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Is North Korea really ready to take the plunge toward better relations with the United States and Japan, or is it a case of deja vu all over again, to quote the immortal New York Yankee catcher Yogi Berra? Is the Berlin breakthrough agreeing “in principle” to a high-level North Korean visit to Washington something to celebrate or be cautious about? In short, what are better relations likely to bring in terms of peace and security on the Korean Peninsula and North-South dialogue? Can a rogue state and the world’s only superpower, an isolated Stalinist state and a vibrant, transparently democratic market economy, ever be expected to have meaningful relations?

The prospective dispatch of Kang Suk Ju to Washington cannot be expected to provide immediate answers to these questions. After all, it took years for Washington and Beijing to become civil with each other, and even today relations are strained.

For Pyongyang, it is probably more of a numbers game. With its eye ever on Seoul, evening the score is what counts. While the latter has relations with all four parties to the Korean drama, establishing relations with Washington and Tokyo will at least provide quantitative, if not qualitative parity. More significantly, Washington has never been Pyongyang’s chief protagonist; Seoul has. If it can somehow diminish or neutralize the Washington-Seoul connection, it stands to improve the current situation.

In part, of course, this is wishful thinking, though that never prevented Pyongyang from trying. It overlooks the fact that the U.S. has stood all along for democracy — not dictatorship — on the Korean Peninsula. After mistakenly embracing Syngman Rhee in the prewar period, and suffering the consequences, it stood its ground against authoritarian military rule for almost three decades. The North’s brand of political authoritarianism is equally repugnant.

Washington’s expectations may also be skewed toward the overly optimistic. Even if formal diplomatic relations are established, Pyongyang will not become a pussy cat overnight. Above all, in this period of transition, we need to differentiate those factors required to end military confrontation and the development of weapons of mass destruction from those conducive to building a new political and economic relationship. Defusing a danger is different from getting the North to change its fundamental political objective of peninsular hegemony or to undertake meaningful economic reforms. Curbing a missile threat and the resumption of a fissile reprocessing program are inherently different from charting a new political course.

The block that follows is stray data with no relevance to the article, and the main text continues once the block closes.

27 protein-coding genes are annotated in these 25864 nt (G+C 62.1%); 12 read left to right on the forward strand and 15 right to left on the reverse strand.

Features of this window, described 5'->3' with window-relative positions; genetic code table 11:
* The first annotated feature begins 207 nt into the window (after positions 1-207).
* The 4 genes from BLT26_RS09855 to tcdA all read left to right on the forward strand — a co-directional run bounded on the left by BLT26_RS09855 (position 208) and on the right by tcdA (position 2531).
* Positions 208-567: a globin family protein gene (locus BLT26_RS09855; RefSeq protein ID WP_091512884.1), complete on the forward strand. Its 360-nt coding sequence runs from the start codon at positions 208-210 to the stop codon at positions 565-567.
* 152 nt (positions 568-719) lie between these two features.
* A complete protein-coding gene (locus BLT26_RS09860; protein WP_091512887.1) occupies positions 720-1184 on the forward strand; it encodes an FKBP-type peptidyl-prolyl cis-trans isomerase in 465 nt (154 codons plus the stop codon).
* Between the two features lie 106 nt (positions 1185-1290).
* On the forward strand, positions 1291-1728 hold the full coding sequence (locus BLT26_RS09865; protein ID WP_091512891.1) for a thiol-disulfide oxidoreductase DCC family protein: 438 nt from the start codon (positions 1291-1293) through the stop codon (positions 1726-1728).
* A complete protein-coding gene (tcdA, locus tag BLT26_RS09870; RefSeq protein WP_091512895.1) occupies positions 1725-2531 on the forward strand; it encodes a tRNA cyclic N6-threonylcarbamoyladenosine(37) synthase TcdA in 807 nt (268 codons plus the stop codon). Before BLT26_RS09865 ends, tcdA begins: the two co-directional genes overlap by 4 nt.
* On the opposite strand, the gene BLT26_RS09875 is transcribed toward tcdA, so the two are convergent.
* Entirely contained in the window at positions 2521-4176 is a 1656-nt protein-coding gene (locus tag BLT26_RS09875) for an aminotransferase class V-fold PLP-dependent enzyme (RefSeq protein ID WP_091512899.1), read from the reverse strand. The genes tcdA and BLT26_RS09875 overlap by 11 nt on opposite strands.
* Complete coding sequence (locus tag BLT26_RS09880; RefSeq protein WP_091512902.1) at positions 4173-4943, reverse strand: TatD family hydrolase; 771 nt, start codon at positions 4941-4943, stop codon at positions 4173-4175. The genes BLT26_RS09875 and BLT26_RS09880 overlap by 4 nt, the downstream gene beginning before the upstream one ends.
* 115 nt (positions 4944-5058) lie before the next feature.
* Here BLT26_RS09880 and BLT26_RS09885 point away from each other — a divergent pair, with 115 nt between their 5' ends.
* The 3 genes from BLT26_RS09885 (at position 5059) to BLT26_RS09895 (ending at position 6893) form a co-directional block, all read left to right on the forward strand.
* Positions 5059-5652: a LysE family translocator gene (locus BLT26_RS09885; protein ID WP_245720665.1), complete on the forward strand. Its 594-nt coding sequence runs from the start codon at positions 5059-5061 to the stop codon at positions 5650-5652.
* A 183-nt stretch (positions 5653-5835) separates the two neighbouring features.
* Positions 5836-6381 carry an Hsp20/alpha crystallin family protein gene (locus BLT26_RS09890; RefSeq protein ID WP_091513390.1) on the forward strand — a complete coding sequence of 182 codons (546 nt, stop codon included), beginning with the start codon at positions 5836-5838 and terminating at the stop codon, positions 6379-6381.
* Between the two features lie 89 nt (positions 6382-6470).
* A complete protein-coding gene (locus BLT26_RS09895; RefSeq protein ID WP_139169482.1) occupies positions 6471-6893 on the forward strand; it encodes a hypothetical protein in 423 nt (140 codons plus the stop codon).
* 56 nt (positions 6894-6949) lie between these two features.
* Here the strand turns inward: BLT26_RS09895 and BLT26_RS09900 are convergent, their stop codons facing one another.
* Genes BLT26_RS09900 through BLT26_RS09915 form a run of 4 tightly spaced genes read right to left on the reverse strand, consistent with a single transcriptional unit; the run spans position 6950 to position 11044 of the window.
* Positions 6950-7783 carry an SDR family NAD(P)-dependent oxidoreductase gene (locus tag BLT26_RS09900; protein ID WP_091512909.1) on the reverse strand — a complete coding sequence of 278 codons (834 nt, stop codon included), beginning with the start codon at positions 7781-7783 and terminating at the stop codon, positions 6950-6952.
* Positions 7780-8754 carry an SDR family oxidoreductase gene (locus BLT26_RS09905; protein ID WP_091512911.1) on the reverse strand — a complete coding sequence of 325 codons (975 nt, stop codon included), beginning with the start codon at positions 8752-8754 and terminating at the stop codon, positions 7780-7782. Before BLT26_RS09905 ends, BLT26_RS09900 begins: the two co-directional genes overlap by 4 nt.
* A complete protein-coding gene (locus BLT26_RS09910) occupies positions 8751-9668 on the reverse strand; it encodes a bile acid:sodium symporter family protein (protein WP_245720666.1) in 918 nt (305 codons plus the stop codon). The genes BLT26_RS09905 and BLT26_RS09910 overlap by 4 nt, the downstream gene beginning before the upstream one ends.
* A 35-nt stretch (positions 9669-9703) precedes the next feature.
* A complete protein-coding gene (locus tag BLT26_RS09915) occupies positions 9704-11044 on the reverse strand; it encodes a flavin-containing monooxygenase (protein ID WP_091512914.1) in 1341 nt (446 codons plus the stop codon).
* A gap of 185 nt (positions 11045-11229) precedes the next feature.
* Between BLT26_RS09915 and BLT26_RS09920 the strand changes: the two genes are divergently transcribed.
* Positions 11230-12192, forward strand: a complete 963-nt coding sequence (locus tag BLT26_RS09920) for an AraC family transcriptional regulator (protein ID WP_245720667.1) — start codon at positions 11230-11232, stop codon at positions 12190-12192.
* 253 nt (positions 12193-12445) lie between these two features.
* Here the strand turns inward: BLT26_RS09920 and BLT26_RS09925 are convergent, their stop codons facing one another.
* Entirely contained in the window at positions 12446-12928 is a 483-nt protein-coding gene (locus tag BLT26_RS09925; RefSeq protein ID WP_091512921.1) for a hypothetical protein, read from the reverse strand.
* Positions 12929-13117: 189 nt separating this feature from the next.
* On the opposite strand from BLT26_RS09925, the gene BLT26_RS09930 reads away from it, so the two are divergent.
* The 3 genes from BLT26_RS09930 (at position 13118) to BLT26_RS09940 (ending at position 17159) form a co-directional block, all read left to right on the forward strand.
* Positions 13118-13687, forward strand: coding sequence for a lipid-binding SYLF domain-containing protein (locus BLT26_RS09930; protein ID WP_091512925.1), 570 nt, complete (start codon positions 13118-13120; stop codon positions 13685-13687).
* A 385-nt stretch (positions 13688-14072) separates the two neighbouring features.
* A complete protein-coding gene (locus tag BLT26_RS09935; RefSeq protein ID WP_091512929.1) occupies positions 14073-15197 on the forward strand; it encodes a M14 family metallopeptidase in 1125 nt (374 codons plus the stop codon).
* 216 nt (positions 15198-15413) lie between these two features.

Moreover, removing either or both of these threats does not fundamentally change the situation between the two Koreas at the core of the Korean conundrum. In giving up missiles for the moment and nuclear reprocessing for the longer term, Pyongyang is not abandoning its faith in a communist future or the desire to impose that future on the South. The possibility that the North can be induced to “coexist” with the South remains to be proved. North-South dialogue is still a long way off, a victim of the increasing disparity in economic and political muscle that the South wields on the peninsula. It is also at odds with the North’s goal of domination, not development, and its strategy of coercion and brinkmanship, not coexistence and cooperation.

Arguably, all Pyongyang is doing is laying down one set of policy instruments ill-suited for the normalization of relations with the U.S. — preferably at Seoul’s expense — without altering its long-term political goals.

Where U.S.-North relations, once normalized, can make a difference is in terms of Pyongyang’s perceptions of its own strategy. In the North’s world view, the South Korean government is merely a puppet of the U.S. without an independent voice of its own. Thus, it makes sense to negotiate directly with the U.S., as well as directly with South Korean political parties and social organizations independent of the South Korean government. When Pyongyang finally realizes that the South Korean government really does enjoy the solid support of the South Korean people — although currently repelled by the corruption and banality of interparty politics — strategic course correction in the direction of North-South dialogue and cooperation will become inevitable.

Diplomatically, with the establishment of a trilateral strategy under the rubric of a trilateral cooperation and oversight group composed of the U.S., Japan and South Korea, North Korea faces a united front — a big change from Agreed Framework negotiations that revealed deep fissures in the U.S. and South Korean positions. Driving a wedge between Washington, Tokyo and Seoul today would be a Herculean task. During his visit to Pyongyang last spring, former U.S. Secretary of Defense William Perry spoke for a converging triumvirate of interests. In pressing normalization on two fronts in the weeks and months ahead, Pyongyang will find Washington and Tokyo in lock step over the conditions for removing economic sanctions and admitting Pyongyang to membership in the international community.

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